If there is something nobody can deny at the moment is that the Internet has radically changed the way we live. New professions, teleworking, digital educational environments, shopping online all over the world, online medical consultations, global events, even long distance relationships…
Although it is true that along history there have always been technologies and remote actions, with the Internet this took a phenomenal leap and has become part of our daily lives. And even more so in times of pandemic. Therefore, what is the story of this prodigious invention?
The Cold War: a military approach
Due to the “cold” confrontation that the United States and the Soviet Union had throughout the world since 1945, a technological competition was developed, which has included a number of military as well as space inventions, and also communication advancements. In this field, in 1957, «ARPA» («Advanced Research Projects Agency»), under the Department of Defense, was organized in the United States, whose function was to investigate and coordinate communication projects that were invulnerable to a potential external attack. Throughout the 1960s, great progress was made in this regard, achieving some interconnections between several nodes, although something key was missing: ensuring that, in case of attack, the entire system did not collapse, but that the remaining nodes could operate independently.
In 1969, a quality leap was made: a network of four universities interconnected in a decentralized way was created ARPANET . This is considered the first birthday of the Internet, which, at the same time, began to increasingly include universities and all the academic field. Already in 1972, 50 universities were connected, allowing scientific exchanges and collaborations among their members. At that time, some international connections also started to happen, among the United States, the United Kingdom and Norway. On the other hand, the first email record was created in 1970, to coordinate the communications of this great connection system.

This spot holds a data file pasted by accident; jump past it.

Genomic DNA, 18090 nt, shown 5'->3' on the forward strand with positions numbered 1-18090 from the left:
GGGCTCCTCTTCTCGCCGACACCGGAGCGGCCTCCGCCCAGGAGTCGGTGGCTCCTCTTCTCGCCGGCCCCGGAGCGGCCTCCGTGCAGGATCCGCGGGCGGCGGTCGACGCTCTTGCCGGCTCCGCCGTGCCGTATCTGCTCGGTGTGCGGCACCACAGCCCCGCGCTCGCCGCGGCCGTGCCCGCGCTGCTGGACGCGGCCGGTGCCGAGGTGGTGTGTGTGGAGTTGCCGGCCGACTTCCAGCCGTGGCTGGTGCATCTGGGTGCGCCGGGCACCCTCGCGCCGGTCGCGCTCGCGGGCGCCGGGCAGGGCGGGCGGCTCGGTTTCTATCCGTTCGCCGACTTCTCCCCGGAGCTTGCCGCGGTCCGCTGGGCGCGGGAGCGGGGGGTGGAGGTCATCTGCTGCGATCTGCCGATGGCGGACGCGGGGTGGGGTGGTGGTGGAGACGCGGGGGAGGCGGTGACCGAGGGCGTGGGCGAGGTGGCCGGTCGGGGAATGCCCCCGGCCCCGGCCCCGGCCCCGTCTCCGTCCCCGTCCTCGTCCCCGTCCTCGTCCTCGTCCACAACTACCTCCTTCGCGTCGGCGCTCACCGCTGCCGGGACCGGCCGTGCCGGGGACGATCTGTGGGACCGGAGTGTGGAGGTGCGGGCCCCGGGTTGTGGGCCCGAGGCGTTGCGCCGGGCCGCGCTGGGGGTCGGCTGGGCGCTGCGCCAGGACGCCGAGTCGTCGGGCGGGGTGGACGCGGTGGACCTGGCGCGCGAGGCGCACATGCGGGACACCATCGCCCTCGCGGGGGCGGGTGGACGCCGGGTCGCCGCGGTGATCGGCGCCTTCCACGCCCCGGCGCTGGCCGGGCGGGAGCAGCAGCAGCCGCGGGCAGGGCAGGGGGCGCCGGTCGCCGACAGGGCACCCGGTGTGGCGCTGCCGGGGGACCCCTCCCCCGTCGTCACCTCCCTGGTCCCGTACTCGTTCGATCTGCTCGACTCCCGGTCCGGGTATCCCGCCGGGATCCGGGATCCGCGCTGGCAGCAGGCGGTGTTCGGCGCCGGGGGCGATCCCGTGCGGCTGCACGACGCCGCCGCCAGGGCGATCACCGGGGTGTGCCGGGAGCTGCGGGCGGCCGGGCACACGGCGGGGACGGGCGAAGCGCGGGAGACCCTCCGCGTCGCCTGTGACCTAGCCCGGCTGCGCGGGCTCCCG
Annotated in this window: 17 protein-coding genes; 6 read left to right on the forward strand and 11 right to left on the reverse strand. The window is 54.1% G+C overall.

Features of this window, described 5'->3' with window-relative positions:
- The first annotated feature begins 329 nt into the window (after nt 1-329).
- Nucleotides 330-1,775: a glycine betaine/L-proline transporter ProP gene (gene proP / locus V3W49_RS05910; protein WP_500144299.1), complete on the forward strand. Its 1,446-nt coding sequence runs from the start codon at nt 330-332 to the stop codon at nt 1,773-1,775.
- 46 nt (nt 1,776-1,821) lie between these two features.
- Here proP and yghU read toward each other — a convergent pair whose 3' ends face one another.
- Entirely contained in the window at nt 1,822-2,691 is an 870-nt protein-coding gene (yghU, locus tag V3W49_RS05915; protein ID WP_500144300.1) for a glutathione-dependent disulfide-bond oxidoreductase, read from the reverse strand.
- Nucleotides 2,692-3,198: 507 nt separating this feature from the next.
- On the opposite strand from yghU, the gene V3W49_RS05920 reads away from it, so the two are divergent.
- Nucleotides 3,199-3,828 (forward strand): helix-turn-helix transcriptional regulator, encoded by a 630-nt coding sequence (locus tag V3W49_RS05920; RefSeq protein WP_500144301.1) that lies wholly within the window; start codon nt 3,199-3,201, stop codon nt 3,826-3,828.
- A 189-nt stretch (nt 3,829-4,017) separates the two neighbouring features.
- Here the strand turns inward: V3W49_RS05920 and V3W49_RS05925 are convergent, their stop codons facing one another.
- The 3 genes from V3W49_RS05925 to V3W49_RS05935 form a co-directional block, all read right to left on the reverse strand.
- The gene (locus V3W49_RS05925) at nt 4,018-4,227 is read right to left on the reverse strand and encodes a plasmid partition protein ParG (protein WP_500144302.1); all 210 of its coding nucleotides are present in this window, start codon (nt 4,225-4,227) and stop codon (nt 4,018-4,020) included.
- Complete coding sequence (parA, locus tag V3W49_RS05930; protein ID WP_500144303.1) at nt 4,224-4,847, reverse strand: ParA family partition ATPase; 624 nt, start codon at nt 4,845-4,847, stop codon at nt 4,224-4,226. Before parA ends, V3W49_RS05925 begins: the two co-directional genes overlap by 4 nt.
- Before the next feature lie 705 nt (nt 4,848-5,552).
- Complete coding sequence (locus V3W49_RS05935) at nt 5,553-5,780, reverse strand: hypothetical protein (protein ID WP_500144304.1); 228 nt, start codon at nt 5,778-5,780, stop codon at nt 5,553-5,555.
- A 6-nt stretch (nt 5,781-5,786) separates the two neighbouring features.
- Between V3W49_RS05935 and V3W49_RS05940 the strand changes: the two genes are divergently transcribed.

The 80s: It became massive
With the emergence of increasingly smaller and cheaper computers, governments began to invest in studies to analyze the extent of possible uses of the Internet in other areas of life. The decline of the Cold War also caused the military approach to lose interest, and to focus on civilian activities. In 1983, the TCP / IP protocol was adopted, later known as «Internet», which is an abbreviation of «network» and «Interconnect», that is: interconnected networks. In 1989 the first website was created, using a navigation program and the well-known HTML and HTTP. Finally, in 1991 any user was able to access the information generated on existing networks. Websites increased from 100 in 1993 to 200,000 in 1997, and from there, the exponential growth has never stopped.
The 2000s: social media
Starting in the mid-2000s, the Internet generated a new phenomenon: social networks. LinkedIn in 2003, Facebook in 2004, YouTube in 2005, Twitter in 2006, Instagram in 2010, plus some other ephemeral, local, or niche. Social networks allow interaction among users, unlike the classic web where generally you could only see information but not interact with it. Social networks are distinguished by the link among people and a more collaborative and not so one-way approach.
In this sense, Wikipedia, for example, displaced the traditional Encyclopedia Britannica, since the collective construction of knowledge began to be valued more than the one-way speech of a group of experts. Although it is necessary to beware of false information, at this moment the possibility of knowing other alternative realities, of investigating other knowledge and of exploring other interests was enabled.
In recent years, social networks have specialized in the so-called «e-commerce», electronic commerce. Together with large specialized platforms, they have made it possible to buy almost anything from a distance, allowing access to many goods that were previously geographically restricted, while supporting small local businesses.
The Internet also made it possible the spread of long distance education, offering online and interactive resources, allowing study programs at foreign universities and enabling interaction with people from other countries, among many possibilities. Language learning has been enhanced by the Internet, both in face-to-face courses – since you can count on online resources to complement the classes – and in the distance modality, where it is the right environment to communicate and practice. For this reason, the Internet is today the main ally for solid language learning.
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